M. Boler and E. Davis, (Eds.) Affective Politics of Digital Media: Propaganda By Other Means, London: Routledge Press (2021)

M. Ratto and M. Boler, (Eds.)DIY CITIZENSHIP: CRITICAL MAKING AND SOCIAL MEDIA (2014) Cambridge: MIT Press (January 2014) here


Today, DIY—do-it-yourself—describes more than self-taught carpentry. Social media enables DIY citizens to organize and protest in new ways (as in Egypt’s “Twitter revolution” of 2011) and to repurpose corporate content (or create new user-generated content) in order to offer political counternarratives. This book examines the usefulness and limits of DIY citizenship, exploring the diverse forms of political participation and “critical making” that have emerged in recent years. The authors and artists in this collection describe DIY citizens whose activities range from activist fan blogging and video production to knitting and the creation of community gardens.

Special Issue of Electronic Journal of Communication:
Megan Boler and Ted Gournelos, eds., Irony and Politics: User-Producers, Parody, and Digital Publics (September 2008) here


Digital Media and Democracy: Tactics in Hard Times (MIT Press, 2008) Publisher’s profile page, with free download of Introduction here.

In an age of proliferating media and news sources, who has the power to define reality? Today, the “social web” – epitomized by blogs, viral videos, and YouTube – creates new pathways for truth to emerge and makes possible new tactics for media activism. Leading scholars in media and communication studies, media activists, journalists, and artists explore the contradiction at the heart of the relationship between truth and power: the radical democratization of knowledge and the multiplication of sources and voices, made possible by digital media, coexist with the blatant falsification of information by political and corporate powers.

The book maps a new digital media landscape that features citizen journalism, The Daily Show, blogging, and alternative media. The contributors discuss broad questions of media and politics, offer nuanced analyses of change in journalism, and undertake detailed examinations of the use of web-based media in shaping political and social movements. The chapters include not only essays by noted media scholars but also interviews with such journalists and media activists as Amy Goodman of DemocracyNow!, Media Matters host Robert McChesney, and Hassan Ibrahim of Al Jazeera.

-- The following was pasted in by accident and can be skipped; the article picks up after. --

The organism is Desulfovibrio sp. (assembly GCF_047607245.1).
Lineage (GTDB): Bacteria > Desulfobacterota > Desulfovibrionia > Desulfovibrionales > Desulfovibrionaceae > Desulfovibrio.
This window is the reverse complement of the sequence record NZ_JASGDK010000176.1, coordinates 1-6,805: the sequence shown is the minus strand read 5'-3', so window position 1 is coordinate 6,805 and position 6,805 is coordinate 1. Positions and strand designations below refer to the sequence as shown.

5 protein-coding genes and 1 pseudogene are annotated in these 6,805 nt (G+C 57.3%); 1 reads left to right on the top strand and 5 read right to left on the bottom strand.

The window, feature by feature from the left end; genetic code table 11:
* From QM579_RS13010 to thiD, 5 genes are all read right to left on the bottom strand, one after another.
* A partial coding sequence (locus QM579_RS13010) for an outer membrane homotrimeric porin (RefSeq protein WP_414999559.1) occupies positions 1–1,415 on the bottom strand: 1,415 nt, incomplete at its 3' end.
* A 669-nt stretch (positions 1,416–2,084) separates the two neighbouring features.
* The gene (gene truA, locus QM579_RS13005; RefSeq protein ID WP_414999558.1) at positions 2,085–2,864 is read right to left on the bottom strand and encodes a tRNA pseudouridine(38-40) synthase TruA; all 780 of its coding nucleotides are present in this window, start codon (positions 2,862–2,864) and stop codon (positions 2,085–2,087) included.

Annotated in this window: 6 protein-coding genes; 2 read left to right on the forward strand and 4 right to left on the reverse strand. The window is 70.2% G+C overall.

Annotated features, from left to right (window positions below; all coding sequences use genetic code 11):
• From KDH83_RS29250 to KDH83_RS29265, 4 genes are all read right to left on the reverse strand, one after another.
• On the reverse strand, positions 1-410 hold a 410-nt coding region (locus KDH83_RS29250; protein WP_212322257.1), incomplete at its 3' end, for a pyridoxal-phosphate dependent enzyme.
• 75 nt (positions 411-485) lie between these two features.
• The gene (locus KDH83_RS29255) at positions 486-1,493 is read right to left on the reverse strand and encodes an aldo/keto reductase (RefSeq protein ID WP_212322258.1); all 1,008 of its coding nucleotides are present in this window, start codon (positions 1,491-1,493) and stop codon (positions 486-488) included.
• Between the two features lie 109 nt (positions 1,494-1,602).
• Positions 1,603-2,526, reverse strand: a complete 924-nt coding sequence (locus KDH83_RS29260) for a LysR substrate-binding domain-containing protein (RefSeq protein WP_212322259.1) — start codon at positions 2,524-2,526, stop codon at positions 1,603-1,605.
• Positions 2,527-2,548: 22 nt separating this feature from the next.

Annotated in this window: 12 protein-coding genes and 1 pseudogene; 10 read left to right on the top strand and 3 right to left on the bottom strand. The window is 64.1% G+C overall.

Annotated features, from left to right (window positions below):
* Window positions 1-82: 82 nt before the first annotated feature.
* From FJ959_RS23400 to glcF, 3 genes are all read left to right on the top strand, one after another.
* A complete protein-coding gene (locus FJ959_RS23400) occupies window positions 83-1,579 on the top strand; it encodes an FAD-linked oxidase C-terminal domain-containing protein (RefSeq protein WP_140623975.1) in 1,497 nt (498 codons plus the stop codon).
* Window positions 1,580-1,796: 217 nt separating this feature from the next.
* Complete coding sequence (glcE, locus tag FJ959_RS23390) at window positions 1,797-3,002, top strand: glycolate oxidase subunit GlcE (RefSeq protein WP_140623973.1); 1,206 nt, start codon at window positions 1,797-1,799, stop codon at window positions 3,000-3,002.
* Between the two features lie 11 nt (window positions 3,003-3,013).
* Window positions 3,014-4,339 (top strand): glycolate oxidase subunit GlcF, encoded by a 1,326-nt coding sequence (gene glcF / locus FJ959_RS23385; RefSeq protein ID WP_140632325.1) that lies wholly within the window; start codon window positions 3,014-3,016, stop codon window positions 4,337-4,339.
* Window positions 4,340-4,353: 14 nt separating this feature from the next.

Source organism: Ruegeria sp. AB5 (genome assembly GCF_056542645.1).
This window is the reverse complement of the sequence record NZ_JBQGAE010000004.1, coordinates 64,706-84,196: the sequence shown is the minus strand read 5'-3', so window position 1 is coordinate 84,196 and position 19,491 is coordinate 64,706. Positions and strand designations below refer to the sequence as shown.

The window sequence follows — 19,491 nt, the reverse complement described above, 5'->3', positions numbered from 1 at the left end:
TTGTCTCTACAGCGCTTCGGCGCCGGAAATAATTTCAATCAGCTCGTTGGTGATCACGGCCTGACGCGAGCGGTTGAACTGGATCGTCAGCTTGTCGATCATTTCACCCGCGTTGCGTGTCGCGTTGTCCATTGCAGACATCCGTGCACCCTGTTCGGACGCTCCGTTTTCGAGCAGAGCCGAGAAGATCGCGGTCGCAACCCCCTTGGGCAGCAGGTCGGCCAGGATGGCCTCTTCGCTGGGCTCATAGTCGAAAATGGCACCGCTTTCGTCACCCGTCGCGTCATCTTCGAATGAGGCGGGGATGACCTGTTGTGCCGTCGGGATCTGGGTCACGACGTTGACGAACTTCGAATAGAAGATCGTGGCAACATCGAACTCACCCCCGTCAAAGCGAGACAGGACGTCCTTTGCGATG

V. Bozalek, B. Leibowitz, R. Carollissen, and M. Boler (Eds). Discerning Critical Hope in Education, London: Routledge (2014) here


How can discerning critical hope enable us to develop innovative forms of teaching, learning and social practices that begin to address issues of marginalization, privilege and access across different contexts? At this millennial point in history, questions of cynicism, despair and hope arise at every turn, especially within areas of research into social justice and the struggle for transformation in education. While a sense of fatalism and despair is easily recognizable, establishing compelling bases for hope is more difficult. This book addresses the absence of sustained analyses of hope that simultaneously recognize the hard edges of why we despair.


Drawing from disciplines of philosophy, political theory, critical race theory, sociology, and feminist and post-structural studies, the essays in Democratic Dialogue in Education examine issues arising from the conceptualizing of hate speech, freedom of expression, speech codes and political correctness, and voice and agency. What are the limits of speech in classrooms, and how are classrooms distinct from other kinds of public space? How do we understand silence as well as speech within the field of cultural differences at play in educational spaces? Questions of social justice, equity, racial identities and sexual differences are central to the pedagogical philosophies and practices addressed by these diverse scholars.


In Feeling Power Emotions and Education (Routledge 1999) Megan Boler combines cultural history with ethical and multicultural analyses to explore how emotions have been disciplined, suppressed or ignored at all levels of education and educational theory. Feeling Power begins by charting the philosophies and practices developed over the last century to control social conflicts arising from gender, class and race. The book traces the development of progressive pedagogies from civil rights and women’s liberation movements, to the author’s recent studies of “emotional intelligence” and emotional literacy.” She concludes by outlining a “pedagogy of discomfort” that examines the empathy, fear and anger to negotiate ethics and difference. Drawing on the formulation of emotion as knowledge within feminist and poststructuralist theories, Boler develops a unique theory of emotion missing from contemporary philosophical and theoretical discourses.

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